How to Properly Handle Medicaid and Elder Law Questions

Tax Professionals' Resource
July 27, 2012 — 1,091 views  
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Elder law involves the treatment of senior citizens, as legal professionals often seek ways to help such clients with their estate planning concerns. Planning for the future is a daunting endeavor, so estate attorneys and professionals face challenges when they encounter such clients.

Thankfully, you'll be able to help seniors navigate difficult questions relating to elder care and Medicaid after you know more about the practice.

 

What is elder law?

Creating wills and mapping out a strategy to effectively manage asset distribution are a few of the concepts you'll need to understand to be able to explain elder law to your clients. The County Woman Magazine notes that this practice is frequently taught to first-year law students, as it provides the basis for effectively controlling estate planning.

With proficient planning, you'll be able to help your clients in several ways. You might show them ways to reduce the amount of taxes that their beneficiaries may encounter after this person passes away. This could ease the financial burden a senior places on future generations, and ensures that the elder can avoid seriously depleting the estate.

What are the criteria for elder law certification?

You'll want to be able to give your clients the satisfaction of knowing that their estate is properly managed. When you receive elder law certification, you'll need to meet a variety of criteria.

These guidelines include licensure from at least one state or the District of Columbia, integrity and good standing in all of the regions in which you have practiced and peer review. Basically, each of the standards establishes your credibility within your profession. If you take pride in your work and serve the needs of your clients, you give yourself a great chance to obtain elder law certification.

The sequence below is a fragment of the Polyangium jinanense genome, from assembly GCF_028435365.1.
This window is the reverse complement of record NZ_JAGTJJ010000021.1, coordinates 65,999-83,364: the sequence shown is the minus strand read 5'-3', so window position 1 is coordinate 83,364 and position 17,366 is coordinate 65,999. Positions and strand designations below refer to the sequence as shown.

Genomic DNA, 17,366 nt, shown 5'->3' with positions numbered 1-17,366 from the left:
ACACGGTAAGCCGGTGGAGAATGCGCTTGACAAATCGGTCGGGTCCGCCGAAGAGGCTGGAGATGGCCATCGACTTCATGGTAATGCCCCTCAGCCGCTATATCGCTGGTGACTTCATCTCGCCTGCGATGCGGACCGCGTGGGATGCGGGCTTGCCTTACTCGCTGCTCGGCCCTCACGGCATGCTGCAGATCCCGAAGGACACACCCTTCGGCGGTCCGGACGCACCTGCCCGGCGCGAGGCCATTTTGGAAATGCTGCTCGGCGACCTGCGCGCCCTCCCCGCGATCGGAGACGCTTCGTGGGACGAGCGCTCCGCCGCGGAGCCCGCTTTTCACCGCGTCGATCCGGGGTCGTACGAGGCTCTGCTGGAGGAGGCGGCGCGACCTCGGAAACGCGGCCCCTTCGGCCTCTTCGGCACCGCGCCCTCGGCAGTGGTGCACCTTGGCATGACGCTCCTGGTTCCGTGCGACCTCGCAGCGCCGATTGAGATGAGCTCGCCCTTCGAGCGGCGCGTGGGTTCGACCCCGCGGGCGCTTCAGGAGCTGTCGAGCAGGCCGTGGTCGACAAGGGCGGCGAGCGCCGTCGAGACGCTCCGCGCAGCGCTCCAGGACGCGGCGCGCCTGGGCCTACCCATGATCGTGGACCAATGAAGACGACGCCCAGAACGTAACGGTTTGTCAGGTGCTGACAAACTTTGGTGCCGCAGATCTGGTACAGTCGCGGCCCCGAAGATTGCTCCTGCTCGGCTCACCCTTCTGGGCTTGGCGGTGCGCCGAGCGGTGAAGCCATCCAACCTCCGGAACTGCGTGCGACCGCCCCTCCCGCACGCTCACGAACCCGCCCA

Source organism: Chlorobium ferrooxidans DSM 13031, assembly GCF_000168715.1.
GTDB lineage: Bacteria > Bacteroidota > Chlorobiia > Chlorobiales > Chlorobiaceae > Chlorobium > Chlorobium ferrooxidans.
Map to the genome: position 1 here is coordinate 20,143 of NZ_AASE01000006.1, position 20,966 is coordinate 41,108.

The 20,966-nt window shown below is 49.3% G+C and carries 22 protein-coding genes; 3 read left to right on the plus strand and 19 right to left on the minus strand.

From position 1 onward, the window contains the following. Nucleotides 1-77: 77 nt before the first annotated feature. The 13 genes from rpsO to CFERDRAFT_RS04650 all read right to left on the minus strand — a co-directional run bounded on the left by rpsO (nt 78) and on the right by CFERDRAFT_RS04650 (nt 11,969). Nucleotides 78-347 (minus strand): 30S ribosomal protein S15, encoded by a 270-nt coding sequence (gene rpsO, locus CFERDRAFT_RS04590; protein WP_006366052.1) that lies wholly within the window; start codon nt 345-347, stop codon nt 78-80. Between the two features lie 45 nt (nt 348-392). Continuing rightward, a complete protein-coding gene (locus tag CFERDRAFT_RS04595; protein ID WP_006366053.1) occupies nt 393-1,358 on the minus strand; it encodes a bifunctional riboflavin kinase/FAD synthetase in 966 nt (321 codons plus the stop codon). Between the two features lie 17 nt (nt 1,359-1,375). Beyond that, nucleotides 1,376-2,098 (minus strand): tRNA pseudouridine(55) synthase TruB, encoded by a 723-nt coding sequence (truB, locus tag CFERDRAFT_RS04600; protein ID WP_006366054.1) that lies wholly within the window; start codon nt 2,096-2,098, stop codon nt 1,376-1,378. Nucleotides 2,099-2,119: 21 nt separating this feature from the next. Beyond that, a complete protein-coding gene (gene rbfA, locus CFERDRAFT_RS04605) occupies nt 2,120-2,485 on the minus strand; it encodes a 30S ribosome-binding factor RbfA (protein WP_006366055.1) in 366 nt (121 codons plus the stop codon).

What factors should be discussed with seniors?

Finances can be a sensitive subject, but constitute one that is necessary to discuss with elder clients. This will give you an excellent opportunity to find solutions that fit a senior's needs, both now and in the future.

Additionally, be sure to display courtesy and empathy with these clients. You're there to help them find ideal answers to their estate planning concerns, and be sure to use caution in how you explain complex concepts and terms. Speak slowly, provide clear explanations and don't be afraid to repeat phrases twice when necessary. Clients might appreciate your willingness to spend time with them, as these seniors are making difficult decisions regarding their estates. 

Tax Professionals' Resource